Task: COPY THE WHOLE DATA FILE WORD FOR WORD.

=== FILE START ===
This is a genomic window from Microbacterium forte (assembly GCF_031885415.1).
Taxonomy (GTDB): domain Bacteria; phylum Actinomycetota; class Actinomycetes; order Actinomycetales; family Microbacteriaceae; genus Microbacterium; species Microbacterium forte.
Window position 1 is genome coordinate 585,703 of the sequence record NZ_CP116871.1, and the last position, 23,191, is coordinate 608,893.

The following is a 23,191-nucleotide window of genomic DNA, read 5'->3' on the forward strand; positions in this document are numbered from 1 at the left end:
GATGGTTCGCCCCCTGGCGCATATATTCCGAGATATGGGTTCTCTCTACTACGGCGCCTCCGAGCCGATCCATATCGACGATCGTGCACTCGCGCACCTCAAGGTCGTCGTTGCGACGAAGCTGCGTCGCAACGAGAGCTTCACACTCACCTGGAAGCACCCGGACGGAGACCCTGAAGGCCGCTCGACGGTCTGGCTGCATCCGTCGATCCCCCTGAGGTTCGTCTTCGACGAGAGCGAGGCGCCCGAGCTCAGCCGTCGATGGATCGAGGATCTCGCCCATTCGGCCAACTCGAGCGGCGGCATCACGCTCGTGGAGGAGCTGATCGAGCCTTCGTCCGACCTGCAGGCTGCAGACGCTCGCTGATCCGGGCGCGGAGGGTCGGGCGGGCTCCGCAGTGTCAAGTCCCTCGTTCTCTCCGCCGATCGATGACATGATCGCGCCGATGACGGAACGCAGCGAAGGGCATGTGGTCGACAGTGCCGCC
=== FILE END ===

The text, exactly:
This is a genomic window from Microbacterium forte (assembly GCF_031885415.1).
Taxonomy (GTDB): domain Bacteria; phylum Actinomycetota; class Actinomycetes; order Actinomycetales; family Microbacteriaceae; genus Microbacterium; species Microbacterium forte.
Window position 1 is genome coordinate 585,703 of the sequence record NZ_CP116871.1, and the last position, 23,191, is coordinate 608,893.

The following is a 23,191-nucleotide window of genomic DNA, read 5'->3' on the forward strand; positions in this document are numbered from 1 at the left end:
GATGGTTCGCCCCCTGGCGCATATATTCCGAGATATGGGTTCTCTCTACTACGGCGCCTCCGAGCCGATCCATATCGACGATCGTGCACTCGCGCACCTCAAGGTCGTCGTTGCGACGAAGCTGCGTCGCAACGAGAGCTTCACACTCACCTGGAAGCACCCGGACGGAGACCCTGAAGGCCGCTCGACGGTCTGGCTGCATCCGTCGATCCCCCTGAGGTTCGTCTTCGACGAGAGCGAGGCGCCCGAGCTCAGCCGTCGATGGATCGAGGATCTCGCCCATTCGGCCAACTCGAGCGGCGGCATCACGCTCGTGGAGGAGCTGATCGAGCCTTCGTCCGACCTGCAGGCTGCAGACGCTCGCTGATCCGGGCGCGGAGGGTCGGGCGGGCTCCGCAGTGTCAAGTCCCTCGTTCTCTCCGCCGATCGATGACATGATCGCGCCGATGACGGAACGCAGCGAAGGGCATGTGGTCGACAGTGCCGCC